B.C. student journalists advocate for legislation protecting press freedom at online event

The event was moderated by KPU criminology instructor Mike Larsen

Student journalists from B.C. public schools are advocating for legislation to protect their press freedom. (Kyler Emerson)

Student journalists from B.C. public schools are advocating for legislation to protect their press freedom. (Kyler Emerson)

Two student journalists from a British Columbia public school gave a presentation about student press freedom at the online Press Freedom Frontlines event on Tuesday. 

Spencer Izen and Jessica Kim, editor in chief and managing editor respectively of Eric Hamber Secondary School’s student-led newspaper The Griffin’s Nest, discussed the repeated barriers they faced from local public bodies over the past two years. 

The challenges led to them calling for new legislation in B.C. that would protect press freedom for student journalists in public schools, called the Student Press Freedom Act (SPFA). 

Izen and Kim started their presentation by sharing the censorship incidents they experienced with their school administration, primarily involving themselves in editorial decisions of The Griffin’s Nest

The first incident occurred in December 2020, when the paper published an article about misinformation and QAnon conspiracy theories circulating in school group chats. 

“We wanted to use our newspaper as a platform to say, ‘Don’t follow QAnon, it’s a conspiracy theory,’” Izen said. “And, surprisingly, there was an issue with that.” 

A school administrator felt at the time that describing QAnon as a conspiracy theory could upset parents who potentially believed in it, he said. 

“We didn’t think that was an appropriate way to involve themselves in our content and our journalism. Obviously, QAnon is a conspiracy theory.” 

The school also took issue with an editorial that was critical of the way the school district organized academic planning last year when the editors presented it to illustrators for a customary review. 

“They felt it could stir up trouble… it was too harsh on public figures who had worked hard on the quarter system,” Izen said.  

While that particular matter came to a resolution, Kim said they weren’t satisfied with the process overall. 

“What’s to say this won’t happen again? If it’s happening here, what about other schools?” She said. “So we took the step to look at creating the SPFA for B.C.”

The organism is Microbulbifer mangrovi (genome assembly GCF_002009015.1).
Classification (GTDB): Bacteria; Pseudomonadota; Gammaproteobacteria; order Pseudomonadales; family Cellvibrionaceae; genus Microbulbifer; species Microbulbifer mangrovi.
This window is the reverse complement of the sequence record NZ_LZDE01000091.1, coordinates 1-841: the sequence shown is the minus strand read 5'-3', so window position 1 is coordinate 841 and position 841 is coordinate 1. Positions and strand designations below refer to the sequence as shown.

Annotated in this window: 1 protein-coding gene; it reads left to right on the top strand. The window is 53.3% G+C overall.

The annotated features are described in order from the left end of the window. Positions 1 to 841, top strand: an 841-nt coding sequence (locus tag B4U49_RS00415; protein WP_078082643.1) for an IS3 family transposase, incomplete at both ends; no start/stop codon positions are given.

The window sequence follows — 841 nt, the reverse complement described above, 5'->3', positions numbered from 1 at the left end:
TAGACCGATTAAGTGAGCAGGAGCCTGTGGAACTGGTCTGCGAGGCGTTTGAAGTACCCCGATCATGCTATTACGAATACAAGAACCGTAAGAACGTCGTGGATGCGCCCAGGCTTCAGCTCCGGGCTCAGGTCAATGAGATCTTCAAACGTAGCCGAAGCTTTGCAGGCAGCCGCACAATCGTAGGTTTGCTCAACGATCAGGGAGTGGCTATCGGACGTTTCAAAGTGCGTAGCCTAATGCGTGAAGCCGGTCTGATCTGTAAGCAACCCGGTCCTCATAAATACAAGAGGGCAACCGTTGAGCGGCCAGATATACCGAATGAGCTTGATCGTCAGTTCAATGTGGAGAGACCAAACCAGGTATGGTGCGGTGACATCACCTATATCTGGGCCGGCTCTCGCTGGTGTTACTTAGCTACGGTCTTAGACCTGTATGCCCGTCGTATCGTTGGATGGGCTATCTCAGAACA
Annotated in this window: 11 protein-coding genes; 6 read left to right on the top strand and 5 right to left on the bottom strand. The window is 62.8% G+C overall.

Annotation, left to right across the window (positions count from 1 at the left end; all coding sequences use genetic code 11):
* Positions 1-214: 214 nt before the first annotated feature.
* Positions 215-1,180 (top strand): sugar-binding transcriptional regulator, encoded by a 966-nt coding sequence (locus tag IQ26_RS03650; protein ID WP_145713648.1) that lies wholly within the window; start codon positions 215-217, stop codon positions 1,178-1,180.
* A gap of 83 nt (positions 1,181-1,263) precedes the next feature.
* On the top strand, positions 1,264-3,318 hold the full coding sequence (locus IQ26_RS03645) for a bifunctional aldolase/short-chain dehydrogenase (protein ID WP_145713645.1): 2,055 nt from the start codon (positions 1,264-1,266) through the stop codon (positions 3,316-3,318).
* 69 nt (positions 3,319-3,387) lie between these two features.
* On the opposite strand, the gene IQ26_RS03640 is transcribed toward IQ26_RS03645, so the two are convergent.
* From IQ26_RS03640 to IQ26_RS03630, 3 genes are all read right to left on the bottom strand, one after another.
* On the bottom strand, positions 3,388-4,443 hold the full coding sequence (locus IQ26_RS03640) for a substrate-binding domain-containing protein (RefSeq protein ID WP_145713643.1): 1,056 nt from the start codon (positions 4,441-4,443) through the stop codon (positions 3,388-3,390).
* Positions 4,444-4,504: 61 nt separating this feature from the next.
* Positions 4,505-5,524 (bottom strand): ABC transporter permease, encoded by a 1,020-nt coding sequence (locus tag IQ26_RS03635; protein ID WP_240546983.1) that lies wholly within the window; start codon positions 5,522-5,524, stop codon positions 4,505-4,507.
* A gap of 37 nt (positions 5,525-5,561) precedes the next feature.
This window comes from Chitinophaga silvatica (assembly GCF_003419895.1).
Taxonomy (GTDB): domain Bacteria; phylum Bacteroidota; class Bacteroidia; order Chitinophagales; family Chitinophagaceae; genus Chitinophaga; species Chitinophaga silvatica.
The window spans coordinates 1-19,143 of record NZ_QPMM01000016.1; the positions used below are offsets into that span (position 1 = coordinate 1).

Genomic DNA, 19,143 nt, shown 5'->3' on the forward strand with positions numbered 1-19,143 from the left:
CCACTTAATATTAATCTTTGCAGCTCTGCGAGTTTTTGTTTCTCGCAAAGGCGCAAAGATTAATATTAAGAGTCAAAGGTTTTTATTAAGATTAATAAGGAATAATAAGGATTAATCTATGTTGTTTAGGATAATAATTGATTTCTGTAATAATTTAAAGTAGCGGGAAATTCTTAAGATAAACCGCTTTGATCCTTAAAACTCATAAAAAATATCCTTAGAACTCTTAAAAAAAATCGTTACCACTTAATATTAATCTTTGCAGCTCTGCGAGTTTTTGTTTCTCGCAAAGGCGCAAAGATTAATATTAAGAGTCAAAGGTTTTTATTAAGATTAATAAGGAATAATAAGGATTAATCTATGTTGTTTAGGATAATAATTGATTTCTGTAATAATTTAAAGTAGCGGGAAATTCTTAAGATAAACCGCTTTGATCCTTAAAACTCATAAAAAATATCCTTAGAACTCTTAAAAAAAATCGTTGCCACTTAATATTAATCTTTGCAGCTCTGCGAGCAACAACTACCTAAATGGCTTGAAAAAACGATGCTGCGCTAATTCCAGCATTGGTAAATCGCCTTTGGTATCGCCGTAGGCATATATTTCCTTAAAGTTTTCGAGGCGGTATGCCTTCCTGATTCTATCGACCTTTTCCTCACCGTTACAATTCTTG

Last summer, Izen and Kim spent the break organizing the initial phases of the SPFA and reached out to several organizations for endorsement, which they have received. But when they returned to school, Izen said they returned to new challenges as well. 

They were faced with Freedom of Information (FOI) request hurdles like high fees, waiver denials, their authority-to-file was questioned, and some of the paper’s investigations were obstructed through management interventions. They were also denied access to a public meeting and received threats of defamation from school administration via email. 

“Access delayed is access denied,” Izen quoted the BC Freedom of Information and Privacy Association (FIPA). 

Kwantlen Polytechnic University criminology instructor and co-chair of the department Mike Larsen moderated the online event. He is also the president of FIPA. 

“I’ve been holding up their (Izen and Kim’s) work in terms of creating the SPFA as a teachable example to students,” Larsen says. “I fully intend to continue to bring their work into my own courses.” 

“Clearly doing accountability journalism on the school system from within the school system has given rise to a lot of barriers and reprisals. It puts people in a precarious position, and there isn’t an accessible piece of policy or law to fall back on,” Larsen says. 

If passed into law, the SPFA will do four things according to Izen: ensure students enjoy the rights and freedom of expression and freedom of the press; protect confidential sources of student journalists; act as a shield for retribution; and provide a forum of access to justice through an appeals process that ensures administrative fairness. 

“I would hope that the change in legislation would be accompanied by a really robust package of training and policy materials that would trickle out to the entire education sector,” Larsen says.  

“This act isn’t just to protect The Griffin’s Nest, it’s to protect students in all B.C. public schools,” Kim said. 

“All of these incidents that occurred over this year have really shown us why exactly we need the legislation we are proposing,” Izen said.